Seriously? I Read That?

Archive for the ‘5 stars’ Category

forestofhandsteethImagine living in a world surrounded by death. Isolated and behind a fence, the only thing separating you from the deep, vast forest where the Unconsecrated- the flesh easting zombie hordes–roam. This is the world of Carrie Ryan’s The Forest of Hands and Teeth. The world Mary has been born into. The only world she knows, but dreams is not the only world there is. After her mother’s death and return, Mary realizes that her life is not her own. Who she is and everything she knows has been tightly controlled by the Sisterhood, the ruling religious order in her village. When Mary catches a glimpse of proof that there is life beyond the Forest of Hands and Teeth, Mary is determined to find the answers she desperately needs. She must follow her own path, a path that leads deep into the forest.

The Forest of Hands and Teeth is a breathtaking novel of death and life, love and dreams. At once filled with treacherous secrets and life-giving truths. There’s violence and raw emotions, but there’s also heartbreaking, tender moments. This is so much more than a run of the mill zombie apocalypse novel. The Forest of Hands and Teeth is the after. It’s what happens long after people stop fighting the walking dead and resign themselves to just surviving. This is a story of a people who cannot remember how the world was before. There is no struggle to maintain life as it was.To these people, there is no other life. The past, a life without the Unconsecrated, is just stories. Stories that Mary desperately wants to be real.

Mary is an incredibly strong heroine, but she is still believable. She is not strong to the point of being invincible. Her relationships are realistic, as are her emotions and reactions.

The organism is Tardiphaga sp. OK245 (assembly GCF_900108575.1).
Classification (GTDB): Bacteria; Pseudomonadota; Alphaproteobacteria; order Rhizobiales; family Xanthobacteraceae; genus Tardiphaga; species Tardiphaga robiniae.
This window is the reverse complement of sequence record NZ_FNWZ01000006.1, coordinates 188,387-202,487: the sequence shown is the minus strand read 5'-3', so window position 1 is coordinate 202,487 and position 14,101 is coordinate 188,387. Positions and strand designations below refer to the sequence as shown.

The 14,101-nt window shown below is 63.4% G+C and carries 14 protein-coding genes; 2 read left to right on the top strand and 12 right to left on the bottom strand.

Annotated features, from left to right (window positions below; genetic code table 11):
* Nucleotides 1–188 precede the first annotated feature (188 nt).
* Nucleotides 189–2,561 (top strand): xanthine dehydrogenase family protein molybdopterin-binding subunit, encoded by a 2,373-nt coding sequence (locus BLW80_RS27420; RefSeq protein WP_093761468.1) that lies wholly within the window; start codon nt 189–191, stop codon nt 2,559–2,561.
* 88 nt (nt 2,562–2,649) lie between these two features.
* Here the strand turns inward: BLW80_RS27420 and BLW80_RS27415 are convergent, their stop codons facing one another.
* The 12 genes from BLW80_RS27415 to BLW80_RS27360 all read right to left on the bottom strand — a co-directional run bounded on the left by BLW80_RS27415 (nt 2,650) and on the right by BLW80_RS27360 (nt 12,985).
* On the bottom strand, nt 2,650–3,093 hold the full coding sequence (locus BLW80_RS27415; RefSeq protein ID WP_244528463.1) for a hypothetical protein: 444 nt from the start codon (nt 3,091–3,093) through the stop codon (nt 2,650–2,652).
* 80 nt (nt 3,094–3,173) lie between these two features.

Aside from Mary, the most penetrating aspect of the novel for me is the role of religion, both positive and negative, in a society that has no reason to hope, surrounded by death, despair and decay. A society that knows what the afterlife looks like. On one hand, the Sisterhood gives a semblance of order, a reason for the chaos. Sister Tabitha, the head of the Sisterhood, tells Mary that the Unconsecrated are God’s punishments, penance for cheating death and God’s will. On the other hand, the oppressive religious influence further isolates the villagers, and in essence only creates more chaos, more despair, and sets them up for more tragedy. If the Unconsecrated are reminders of human sins of commission, then the horrific events that transpire later are reminders of the Sisterhood’s sins of omission. The secrets they kept came back to bite them, literally!

I can’t say I’m unhappy with the recent influx of zombie themed novels in YA literature. I find them a nice contrast to the glamourous portrayal of death in so many vampire novels. The Forest of Hands and Teeth shows the other side of death- the decay, the dirt, the violence, the sorrow. There is no beauty in this world. No beauty in hovering between true life and true death. The beauty is in surviving. The beauty is in loving. If vampire novels give you something to die for, then The Forest of Hands and Teeth gives you something to live for.

This is young adult literature at its best. Mature, intelligent, and appealing. The Forest of Hands and Teeth is a look at a world where dreams are sometimes all you have and love can’t always win over death.

Rating: 5 unnaturally red vests out of 5.

hungergamesI was starting to feel like the only one in YA-lit land that hadn’t read The Hunger Games. That feeling soon turned into “well, it’s probably overhyped anyway…”

Sour grapes, and all that.

Let me just say, wow! This lived up to the hype. I didn’t want it to end. I was completely captivated by the dystopian world Suzanne Collins created.

Katniss is a great character, strong and likable. There’s compelling amounts of drama and a nice dash of romance. Sometimes in books like this, romance can seem forced, included only to appeal to teenage girls. Not so in this case. Katniss and Peeta’s love story adds another dimension to their fight to survive the Hunger Games, the brutal reality show competition used as a means of control by the tyrannous government of Panem, formerly North America.